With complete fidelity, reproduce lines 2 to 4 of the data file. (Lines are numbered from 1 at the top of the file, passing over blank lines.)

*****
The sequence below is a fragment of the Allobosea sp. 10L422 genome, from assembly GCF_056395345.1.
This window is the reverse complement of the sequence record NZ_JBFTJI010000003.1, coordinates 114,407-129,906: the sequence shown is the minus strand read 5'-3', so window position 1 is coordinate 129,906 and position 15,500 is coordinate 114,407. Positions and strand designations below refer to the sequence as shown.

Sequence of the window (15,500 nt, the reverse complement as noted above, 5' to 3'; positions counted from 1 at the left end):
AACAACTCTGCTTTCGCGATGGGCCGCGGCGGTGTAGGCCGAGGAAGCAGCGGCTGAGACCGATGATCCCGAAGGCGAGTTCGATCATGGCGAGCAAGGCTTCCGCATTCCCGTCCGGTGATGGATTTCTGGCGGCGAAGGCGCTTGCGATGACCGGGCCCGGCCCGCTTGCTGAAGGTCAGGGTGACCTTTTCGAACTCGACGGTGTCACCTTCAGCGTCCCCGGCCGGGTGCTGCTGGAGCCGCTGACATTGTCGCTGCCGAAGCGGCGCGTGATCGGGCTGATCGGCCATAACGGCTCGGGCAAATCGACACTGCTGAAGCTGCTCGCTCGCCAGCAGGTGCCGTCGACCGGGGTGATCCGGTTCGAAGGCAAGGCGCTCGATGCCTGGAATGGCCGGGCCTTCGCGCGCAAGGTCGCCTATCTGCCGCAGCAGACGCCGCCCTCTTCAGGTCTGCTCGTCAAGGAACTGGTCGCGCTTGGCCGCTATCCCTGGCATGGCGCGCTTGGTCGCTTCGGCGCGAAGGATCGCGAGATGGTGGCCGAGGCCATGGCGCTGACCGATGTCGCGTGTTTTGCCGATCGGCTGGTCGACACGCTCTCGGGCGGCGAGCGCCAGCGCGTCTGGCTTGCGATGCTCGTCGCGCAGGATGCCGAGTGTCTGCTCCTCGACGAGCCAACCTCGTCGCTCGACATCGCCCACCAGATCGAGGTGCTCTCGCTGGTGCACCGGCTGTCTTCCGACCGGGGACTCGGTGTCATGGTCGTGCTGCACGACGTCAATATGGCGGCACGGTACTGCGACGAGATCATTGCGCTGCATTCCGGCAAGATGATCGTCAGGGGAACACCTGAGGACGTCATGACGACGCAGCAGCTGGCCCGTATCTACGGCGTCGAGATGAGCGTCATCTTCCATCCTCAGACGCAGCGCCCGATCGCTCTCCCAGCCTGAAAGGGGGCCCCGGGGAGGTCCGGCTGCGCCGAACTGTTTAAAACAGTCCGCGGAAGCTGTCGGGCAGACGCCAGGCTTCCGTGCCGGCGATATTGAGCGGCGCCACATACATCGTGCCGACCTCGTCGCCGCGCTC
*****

This window is the reverse complement of the sequence record NZ_JBFTJI010000003.1, coordinates 114,407-129,906: the sequence shown is the minus strand read 5'-3', so window position 1 is coordinate 129,906 and position 15,500 is coordinate 114,407. Positions and strand designations below refer to the sequence as shown.

Sequence of the window (15,500 nt, the reverse complement as noted above, 5' to 3'; positions counted from 1 at the left end):
AACAACTCTGCTTTCGCGATGGGCCGCGGCGGTGTAGGCCGAGGAAGCAGCGGCTGAGACCGATGATCCCGAAGGCGAGTTCGATCATGGCGAGCAAGGCTTCCGCATTCCCGTCCGGTGATGGATTTCTGGCGGCGAAGGCGCTTGCGATGACCGGGCCCGGCCCGCTTGCTGAAGGTCAGGGTGACCTTTTCGAACTCGACGGTGTCACCTTCAGCGTCCCCGGCCGGGTGCTGCTGGAGCCGCTGACATTGTCGCTGCCGAAGCGGCGCGTGATCGGGCTGATCGGCCATAACGGCTCGGGCAAATCGACACTGCTGAAGCTGCTCGCTCGCCAGCAGGTGCCGTCGACCGGGGTGATCCGGTTCGAAGGCAAGGCGCTCGATGCCTGGAATGGCCGGGCCTTCGCGCGCAAGGTCGCCTATCTGCCGCAGCAGACGCCGCCCTCTTCAGGTCTGCTCGTCAAGGAACTGGTCGCGCTTGGCCGCTATCCCTGGCATGGCGCGCTTGGTCGCTTCGGCGCGAAGGATCGCGAGATGGTGGCCGAGGCCATGGCGCTGACCGATGTCGCGTGTTTTGCCGATCGGCTGGTCGACACGCTCTCGGGCGGCGAGCGCCAGCGCGTCTGGCTTGCGATGCTCGTCGCGCAGGATGCCGAGTGTCTGCTCCTCGACGAGCCAACCTCGTCGCTCGACATCGCCCACCAGATCGAGGTGCTCTCGCTGGTGCACCGGCTGTCTTCCGACCGGGGACTCGGTGTCATGGTCGTGCTGCACGACGTCAATATGGCGGCACGGTACTGCGACGAGATCATTGCGCTGCATTCCGGCAAGATGATCGTCAGGGGAACACCTGAGGACGTCATGACGACGCAGCAGCTGGCCCGTATCTACGGCGTCGAGATGAGCGTCATCTTCCATCCTCAGACGCAGCGCCCGATCGCTCTCCCAGCCTGAAAGGGGGCCCCGGGGAGGTCCGGCTGCGCCGAACTGTTTAAAACAGTCCGCGGAAGCTGTCGGGCAGACGCCAGGCTTCCGTGCCGGCGATATTGAGCGGCGCCACATACATCGTGCCGACCTCGTCGCCGCGCTC